Accessing Offline Sanborn Fire Insurance Maps

Lisa: You mentioned that sometimes you’re going to see that it is not available online. That might be a copyright issue or something else. Explain to us a little bit about what our options are for getting access to a map that might only be available in person the Library of Congress. How might we go about the in person visit, or making a request online to get a copy?

Julie: It’s the geography and map division policy that we will not scan or send items that are possibly under copyright protection. In the case of the Sanborn maps, if they were renewed or after 1964 then they are copyrighted, so we can’t send those electronically to you. You can make an in person visit to the Library of Congress reading room. We’re open Monday to Friday 8:30 to 5:00, and we will pull out anything you want to see.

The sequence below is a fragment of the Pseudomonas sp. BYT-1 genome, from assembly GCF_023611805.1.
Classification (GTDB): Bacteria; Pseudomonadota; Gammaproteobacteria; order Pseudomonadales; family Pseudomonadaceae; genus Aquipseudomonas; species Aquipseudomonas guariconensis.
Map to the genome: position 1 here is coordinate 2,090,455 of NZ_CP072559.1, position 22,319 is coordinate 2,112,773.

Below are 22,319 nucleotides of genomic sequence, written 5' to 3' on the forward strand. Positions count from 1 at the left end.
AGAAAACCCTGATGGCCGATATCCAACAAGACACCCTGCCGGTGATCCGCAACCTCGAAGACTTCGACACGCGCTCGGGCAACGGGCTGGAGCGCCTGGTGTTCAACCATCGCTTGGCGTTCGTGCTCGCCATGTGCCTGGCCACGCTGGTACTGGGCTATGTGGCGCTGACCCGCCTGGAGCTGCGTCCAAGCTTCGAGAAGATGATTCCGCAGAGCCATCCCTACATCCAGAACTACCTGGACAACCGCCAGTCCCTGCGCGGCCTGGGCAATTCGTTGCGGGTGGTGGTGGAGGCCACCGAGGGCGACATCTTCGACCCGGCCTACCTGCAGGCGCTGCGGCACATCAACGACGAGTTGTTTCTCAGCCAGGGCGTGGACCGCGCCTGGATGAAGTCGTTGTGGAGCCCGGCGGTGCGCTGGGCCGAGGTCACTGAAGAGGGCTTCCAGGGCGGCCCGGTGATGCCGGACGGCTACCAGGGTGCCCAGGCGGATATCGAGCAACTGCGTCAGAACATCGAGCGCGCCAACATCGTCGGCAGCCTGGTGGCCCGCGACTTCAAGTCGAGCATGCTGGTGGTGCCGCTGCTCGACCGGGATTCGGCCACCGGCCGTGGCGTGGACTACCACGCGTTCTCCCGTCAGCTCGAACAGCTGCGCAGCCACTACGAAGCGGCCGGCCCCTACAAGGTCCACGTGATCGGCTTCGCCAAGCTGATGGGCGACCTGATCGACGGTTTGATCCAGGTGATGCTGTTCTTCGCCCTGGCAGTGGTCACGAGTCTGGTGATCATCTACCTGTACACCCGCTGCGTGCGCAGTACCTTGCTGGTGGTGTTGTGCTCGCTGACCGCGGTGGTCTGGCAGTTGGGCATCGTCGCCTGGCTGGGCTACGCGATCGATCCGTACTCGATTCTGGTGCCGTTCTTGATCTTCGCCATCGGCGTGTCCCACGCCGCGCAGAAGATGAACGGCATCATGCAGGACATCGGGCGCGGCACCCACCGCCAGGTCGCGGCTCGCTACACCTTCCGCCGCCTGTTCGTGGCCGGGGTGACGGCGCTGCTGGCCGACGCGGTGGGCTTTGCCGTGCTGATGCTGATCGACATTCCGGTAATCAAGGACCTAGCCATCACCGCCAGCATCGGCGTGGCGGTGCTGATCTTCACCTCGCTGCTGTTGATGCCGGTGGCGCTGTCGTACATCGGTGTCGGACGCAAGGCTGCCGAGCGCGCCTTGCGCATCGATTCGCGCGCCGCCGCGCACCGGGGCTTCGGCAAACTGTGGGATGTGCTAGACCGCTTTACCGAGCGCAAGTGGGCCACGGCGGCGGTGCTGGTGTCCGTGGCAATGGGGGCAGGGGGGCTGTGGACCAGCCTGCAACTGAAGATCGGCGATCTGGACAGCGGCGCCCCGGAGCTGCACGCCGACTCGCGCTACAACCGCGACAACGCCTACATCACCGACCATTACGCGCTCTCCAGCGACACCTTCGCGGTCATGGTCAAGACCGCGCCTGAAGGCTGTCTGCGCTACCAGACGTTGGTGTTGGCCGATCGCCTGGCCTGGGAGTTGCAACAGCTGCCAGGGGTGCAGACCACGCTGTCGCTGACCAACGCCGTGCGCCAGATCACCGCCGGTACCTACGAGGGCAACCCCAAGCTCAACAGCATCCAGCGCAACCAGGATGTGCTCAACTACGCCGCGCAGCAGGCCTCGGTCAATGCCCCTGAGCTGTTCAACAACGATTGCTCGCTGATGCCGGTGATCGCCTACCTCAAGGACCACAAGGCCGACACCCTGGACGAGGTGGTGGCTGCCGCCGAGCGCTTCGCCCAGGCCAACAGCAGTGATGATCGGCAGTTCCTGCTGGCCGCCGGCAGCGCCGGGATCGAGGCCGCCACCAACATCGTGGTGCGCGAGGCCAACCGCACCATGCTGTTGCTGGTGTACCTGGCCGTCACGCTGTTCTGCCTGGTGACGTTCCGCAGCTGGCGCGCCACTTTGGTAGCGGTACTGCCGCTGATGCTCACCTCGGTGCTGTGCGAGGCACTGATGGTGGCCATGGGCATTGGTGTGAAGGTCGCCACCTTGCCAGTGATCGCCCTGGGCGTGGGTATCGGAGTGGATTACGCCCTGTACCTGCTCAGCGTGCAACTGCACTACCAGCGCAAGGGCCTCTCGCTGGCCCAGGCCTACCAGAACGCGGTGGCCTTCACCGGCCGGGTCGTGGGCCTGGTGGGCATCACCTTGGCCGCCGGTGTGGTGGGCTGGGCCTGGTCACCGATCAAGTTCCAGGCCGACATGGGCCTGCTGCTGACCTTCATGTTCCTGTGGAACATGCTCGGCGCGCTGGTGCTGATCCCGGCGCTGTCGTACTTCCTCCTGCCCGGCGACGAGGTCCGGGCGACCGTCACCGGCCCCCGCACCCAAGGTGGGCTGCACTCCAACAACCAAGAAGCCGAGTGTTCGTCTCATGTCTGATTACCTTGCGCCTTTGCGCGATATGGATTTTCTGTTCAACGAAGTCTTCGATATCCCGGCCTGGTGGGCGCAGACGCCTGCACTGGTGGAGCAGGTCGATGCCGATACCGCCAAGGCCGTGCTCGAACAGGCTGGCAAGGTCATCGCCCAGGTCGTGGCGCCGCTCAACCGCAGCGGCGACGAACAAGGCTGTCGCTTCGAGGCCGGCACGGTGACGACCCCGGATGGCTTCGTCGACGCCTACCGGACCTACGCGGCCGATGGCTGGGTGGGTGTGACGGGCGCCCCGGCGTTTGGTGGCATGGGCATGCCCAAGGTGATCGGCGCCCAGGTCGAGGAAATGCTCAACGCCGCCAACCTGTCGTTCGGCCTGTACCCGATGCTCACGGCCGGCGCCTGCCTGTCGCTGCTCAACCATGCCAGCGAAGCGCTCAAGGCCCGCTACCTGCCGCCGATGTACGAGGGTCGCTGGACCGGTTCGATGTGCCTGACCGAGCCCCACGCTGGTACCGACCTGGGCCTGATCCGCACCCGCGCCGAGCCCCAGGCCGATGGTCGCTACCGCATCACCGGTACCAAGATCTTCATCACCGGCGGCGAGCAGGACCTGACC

Another option is that these volumes have all been scanned in black and white by ProQuest, a subscription database. Those are all scanned in black and white. A lot of universities and public libraries subscribe to the ProQuest database. Go to your public library and ask if they subscribe to the ProQuest database. If they do, you can see them there, and you can download them. However, those are black and white, so that’s a little bit not as helpful sometimes if you’re looking for building construction, and things like that.